All of these considerations make an imminent, broad cabinet reshuffle that would remove ministers aligned with Saied very likely. The result of such a move would be a shift from an independent government to a political cabinet that enjoys a partisan safety net of more than 120 parliament members from the tripartite support alliance.

Observers believe that by sacking Zidi, Mechichi is sending a clear message to Saied that takes into account the changing political reality and its related balances, in which many political and partisan factors overlap, especially since Zidi, like a number of other ministers, was imposed on Mechichi by Saied.

Reactions to Zidi’s dismissal varied. Some rushed to welcome it, while others warned of its consequences. Oussama Khelifi, a leader of Qalb Tounes and head of its parliamentary bloc, said the dismissal was the “right decision.”

Speaking on local radio station Shems FM, Khelifi said that Mechichi made the “decision to protect the state from being undermined,” and justified his view by saying that the dismissed culture minister appeared to be “rebelling against the decision of the prime minister who is his direct superior.”

Former trade minister and leader in the People’s Movement Mohamed Msellini had a different point of view. He warned of the dangers of dismissing ministers amid a political crisis. He told The Arab Weekly that such a decision would further complicate the crisis, especially with rumours circulating about a plan to monopolise the reins of power and authority in the country.

He considered that this plan, which is based on conducting a broad cabinet reshuffle in order to exclude a number of ministers, aims mainly at “seizing control of the government” and “working towards isolating President Saied.” He said that it behooves the political forces he described as “patriotic” to move quickly in order to confront this “dangerous plan.”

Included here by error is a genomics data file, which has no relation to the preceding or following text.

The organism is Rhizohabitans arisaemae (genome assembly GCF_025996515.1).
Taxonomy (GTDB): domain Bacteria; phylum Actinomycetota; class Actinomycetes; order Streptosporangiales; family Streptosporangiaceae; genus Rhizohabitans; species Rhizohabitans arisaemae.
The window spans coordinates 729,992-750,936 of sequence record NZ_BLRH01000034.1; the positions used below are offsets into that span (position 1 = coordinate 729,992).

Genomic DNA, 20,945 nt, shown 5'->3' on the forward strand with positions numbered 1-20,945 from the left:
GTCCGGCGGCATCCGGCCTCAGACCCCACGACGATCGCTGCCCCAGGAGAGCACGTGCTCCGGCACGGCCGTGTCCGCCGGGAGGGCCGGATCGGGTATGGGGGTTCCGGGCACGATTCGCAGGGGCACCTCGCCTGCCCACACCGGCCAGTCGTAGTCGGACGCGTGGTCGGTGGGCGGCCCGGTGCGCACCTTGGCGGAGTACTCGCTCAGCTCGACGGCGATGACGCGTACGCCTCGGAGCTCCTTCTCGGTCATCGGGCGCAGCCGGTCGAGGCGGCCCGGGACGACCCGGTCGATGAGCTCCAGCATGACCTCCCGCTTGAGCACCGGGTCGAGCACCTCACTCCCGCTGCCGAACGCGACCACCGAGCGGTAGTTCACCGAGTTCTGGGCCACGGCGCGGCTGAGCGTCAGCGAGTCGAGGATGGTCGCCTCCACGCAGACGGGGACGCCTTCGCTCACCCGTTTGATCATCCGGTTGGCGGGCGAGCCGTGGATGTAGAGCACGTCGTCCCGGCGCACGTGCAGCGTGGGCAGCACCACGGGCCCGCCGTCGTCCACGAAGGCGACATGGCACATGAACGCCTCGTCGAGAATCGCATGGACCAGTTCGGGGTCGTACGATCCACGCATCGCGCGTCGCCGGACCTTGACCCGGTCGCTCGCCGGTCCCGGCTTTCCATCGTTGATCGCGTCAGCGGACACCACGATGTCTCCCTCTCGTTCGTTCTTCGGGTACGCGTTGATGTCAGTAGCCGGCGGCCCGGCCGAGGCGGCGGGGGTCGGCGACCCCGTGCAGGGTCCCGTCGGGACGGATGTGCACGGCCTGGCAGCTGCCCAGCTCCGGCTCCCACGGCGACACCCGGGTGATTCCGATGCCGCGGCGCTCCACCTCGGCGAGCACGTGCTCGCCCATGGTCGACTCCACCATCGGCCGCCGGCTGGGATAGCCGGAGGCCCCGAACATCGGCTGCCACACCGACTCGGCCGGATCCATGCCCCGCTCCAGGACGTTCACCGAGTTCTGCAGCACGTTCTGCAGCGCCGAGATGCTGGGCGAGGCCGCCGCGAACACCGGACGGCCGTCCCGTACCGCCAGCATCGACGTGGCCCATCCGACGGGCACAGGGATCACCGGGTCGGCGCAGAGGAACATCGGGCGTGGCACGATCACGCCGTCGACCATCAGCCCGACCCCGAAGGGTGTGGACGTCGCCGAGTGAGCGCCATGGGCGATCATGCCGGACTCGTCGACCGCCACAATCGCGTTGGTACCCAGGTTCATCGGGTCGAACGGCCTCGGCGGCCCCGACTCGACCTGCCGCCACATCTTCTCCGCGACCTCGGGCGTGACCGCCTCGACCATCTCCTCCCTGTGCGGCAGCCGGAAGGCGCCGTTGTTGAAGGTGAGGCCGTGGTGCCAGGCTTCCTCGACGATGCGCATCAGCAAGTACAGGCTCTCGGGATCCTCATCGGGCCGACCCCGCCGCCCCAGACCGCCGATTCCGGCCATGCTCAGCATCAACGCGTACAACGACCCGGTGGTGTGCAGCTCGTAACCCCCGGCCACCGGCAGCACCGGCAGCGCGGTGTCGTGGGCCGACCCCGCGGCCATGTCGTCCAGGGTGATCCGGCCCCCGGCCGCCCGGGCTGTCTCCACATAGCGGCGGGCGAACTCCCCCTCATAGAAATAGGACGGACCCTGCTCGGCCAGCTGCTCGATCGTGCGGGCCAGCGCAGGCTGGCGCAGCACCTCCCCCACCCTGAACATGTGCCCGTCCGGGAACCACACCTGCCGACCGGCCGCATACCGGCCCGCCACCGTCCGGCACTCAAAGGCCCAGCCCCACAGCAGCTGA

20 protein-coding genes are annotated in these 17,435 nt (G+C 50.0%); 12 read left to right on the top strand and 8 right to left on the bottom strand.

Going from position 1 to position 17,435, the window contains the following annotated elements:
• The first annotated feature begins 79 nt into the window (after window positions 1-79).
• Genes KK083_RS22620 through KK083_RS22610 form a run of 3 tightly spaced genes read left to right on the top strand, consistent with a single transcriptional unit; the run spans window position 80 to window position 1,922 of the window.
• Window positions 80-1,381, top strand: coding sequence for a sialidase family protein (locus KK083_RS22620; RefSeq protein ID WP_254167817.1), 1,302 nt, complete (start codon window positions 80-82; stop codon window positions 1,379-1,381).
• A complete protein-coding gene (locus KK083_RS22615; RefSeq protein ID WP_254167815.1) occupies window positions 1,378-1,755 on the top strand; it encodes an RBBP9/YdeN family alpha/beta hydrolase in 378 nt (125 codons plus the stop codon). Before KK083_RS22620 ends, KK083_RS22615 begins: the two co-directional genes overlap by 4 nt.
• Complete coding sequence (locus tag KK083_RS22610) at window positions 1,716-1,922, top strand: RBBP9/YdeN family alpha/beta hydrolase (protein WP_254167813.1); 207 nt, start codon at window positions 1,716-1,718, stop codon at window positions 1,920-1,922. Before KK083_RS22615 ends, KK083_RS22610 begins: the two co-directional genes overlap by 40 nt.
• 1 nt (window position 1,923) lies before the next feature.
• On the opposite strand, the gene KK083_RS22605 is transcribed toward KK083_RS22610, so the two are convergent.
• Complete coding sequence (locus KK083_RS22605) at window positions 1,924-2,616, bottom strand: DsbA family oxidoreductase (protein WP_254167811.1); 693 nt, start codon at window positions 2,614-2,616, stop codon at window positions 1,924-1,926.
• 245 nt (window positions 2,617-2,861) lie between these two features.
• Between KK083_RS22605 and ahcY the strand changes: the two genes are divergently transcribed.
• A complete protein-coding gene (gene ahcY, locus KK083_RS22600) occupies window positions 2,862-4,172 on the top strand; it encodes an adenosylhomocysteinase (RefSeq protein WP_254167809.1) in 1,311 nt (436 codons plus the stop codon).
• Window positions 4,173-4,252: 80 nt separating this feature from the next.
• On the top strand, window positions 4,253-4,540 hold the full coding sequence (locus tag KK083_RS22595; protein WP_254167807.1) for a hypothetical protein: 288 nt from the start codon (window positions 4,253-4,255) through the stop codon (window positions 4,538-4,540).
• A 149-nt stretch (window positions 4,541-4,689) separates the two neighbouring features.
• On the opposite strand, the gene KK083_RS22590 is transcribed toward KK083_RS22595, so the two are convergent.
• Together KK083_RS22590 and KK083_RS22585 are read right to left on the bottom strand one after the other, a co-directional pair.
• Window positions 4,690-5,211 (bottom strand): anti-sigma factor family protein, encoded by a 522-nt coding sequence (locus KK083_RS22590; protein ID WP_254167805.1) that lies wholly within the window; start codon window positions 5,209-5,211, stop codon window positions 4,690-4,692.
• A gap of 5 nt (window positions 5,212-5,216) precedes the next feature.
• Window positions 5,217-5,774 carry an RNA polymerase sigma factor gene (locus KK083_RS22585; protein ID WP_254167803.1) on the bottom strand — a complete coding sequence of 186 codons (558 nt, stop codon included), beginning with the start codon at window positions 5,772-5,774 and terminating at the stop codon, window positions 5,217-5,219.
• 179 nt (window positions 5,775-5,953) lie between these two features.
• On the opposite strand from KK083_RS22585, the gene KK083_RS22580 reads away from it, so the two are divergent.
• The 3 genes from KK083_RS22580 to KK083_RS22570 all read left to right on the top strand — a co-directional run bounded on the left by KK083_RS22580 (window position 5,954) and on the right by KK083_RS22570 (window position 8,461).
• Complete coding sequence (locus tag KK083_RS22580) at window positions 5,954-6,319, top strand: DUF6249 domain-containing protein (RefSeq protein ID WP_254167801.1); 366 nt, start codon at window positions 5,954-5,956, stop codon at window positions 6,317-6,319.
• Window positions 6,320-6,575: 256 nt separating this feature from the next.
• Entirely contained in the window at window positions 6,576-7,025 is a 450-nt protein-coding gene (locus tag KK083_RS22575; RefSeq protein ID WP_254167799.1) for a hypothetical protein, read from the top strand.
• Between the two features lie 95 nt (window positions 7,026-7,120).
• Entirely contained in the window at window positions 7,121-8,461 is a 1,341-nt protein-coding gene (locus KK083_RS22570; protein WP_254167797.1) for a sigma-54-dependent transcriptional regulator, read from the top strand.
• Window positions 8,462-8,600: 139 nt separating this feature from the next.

Conflicting opinions and positions between two opposing camps, namely that supporting Saied, which includes the People’s Movement and the Democratic Current Party, and the other that has clear differences with the president, which includes Ennahda, Qalb Tounes and the Karama Coalition, to which Mechichi had run for cover, are becoming common in Tunisia. Rumours about ongoing preparations for a broad cabinet reshuffle have not died down in the past two weeks.

Sources close to these moves told The Arab Weekly that behind-the-scenes talks between Mechichi on one side and Ennahda, Qalb Tounes and Karama on the other, led to an agreement on a formula for the expected cabinet reshuffle that would be aimed primarily at politically isolating Saied.

According to the latest version of the agreement currently being considered, the cabinet reshuffle will target five ministers affiliated with Saied, whom the tripartite party coalition accuses of trying to “seize the executive power.”

The most prominent of these targeted ministers is Interior Minister Taoufik Charfeddine. This would mean, according to analysts, that Mechichi is going along with the wishes of this tripartite party coalition, which could in fact be altering the balances of partisan and political forces in the country.

Arab Observer